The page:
• A willingness and commitment to set the bar higher for success and then hold people accountable to actually DOING the THINGS required to be successful rather than just looking at training data.

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I will continue to explore and discuss these constraints to consistent and predictable sales growth.

Additional Resources:

The 80/20 of the 80/20 - What it means for your company and next steps

Get a FREE TRIAL of the #1 Sales Candidate Assessment

 

Why is It So #%&@ Hard to Solve the Sales Growth Problem? – The 5 Constraints to Growing Sales – Part I

Tags: Sales Tracking, sales performance coaching, sales productivity, how increase sales, predictable sales growth

I’ve written on this subject, talked about it at workshops/keynotes and presented it to our clients in our Sales Managed Environment® Certification program for over 20 years.  But, here I go again and for good reason – it’s still a problem.  It’s still in the news.  It’s still something that we get asked about when we present at the Community Bank CEO Network and other venues.  It’s a problem that doesn’t seem to have a solution.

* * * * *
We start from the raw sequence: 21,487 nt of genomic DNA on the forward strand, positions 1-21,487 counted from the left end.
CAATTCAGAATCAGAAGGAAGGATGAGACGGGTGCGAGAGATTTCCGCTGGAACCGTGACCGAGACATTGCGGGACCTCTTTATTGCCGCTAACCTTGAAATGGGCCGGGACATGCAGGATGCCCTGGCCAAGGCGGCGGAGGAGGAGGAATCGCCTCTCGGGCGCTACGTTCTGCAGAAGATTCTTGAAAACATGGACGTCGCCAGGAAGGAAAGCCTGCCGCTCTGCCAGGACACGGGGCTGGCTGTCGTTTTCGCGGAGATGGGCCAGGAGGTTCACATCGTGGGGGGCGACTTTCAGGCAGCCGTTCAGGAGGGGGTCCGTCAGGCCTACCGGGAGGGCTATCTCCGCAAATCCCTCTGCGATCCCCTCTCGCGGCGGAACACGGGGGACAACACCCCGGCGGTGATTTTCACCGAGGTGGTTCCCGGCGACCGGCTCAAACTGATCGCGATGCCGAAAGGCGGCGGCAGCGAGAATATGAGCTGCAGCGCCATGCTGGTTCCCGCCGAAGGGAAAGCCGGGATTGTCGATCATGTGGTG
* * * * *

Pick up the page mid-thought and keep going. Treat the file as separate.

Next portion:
Wrong!

Let’s take a minute first to analyze the problem or to help you identify if you have a problem.  (This will be kind of like Jeff Foxworthy’s “You know you're a redneck if” routine.)

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You know you have a sales growth problem if…:

  • You cannot consistently and accurately predict future sales GROWTH
  • You recognize that most of the sales (90% or so) are being generated by 33-45% of the sales team.
  • Less than 10% of the sales are being generated by over 50% of the team
  • You have salespeople in the middle of the sales performance bell curve that are not performing as you expected. (Did you really hire those people to only perform like the average sales person on your team?)
  • Your new hires are not ramping up fast enough
  • Your cost of “ghosts” (people that you hire and are no longer there) is a 2-comma problem
  • You seem to be coaching the same stuff over and over and over again
  • Your people continually make excuses for lack of outcomes, performance results.

I could go on, but why?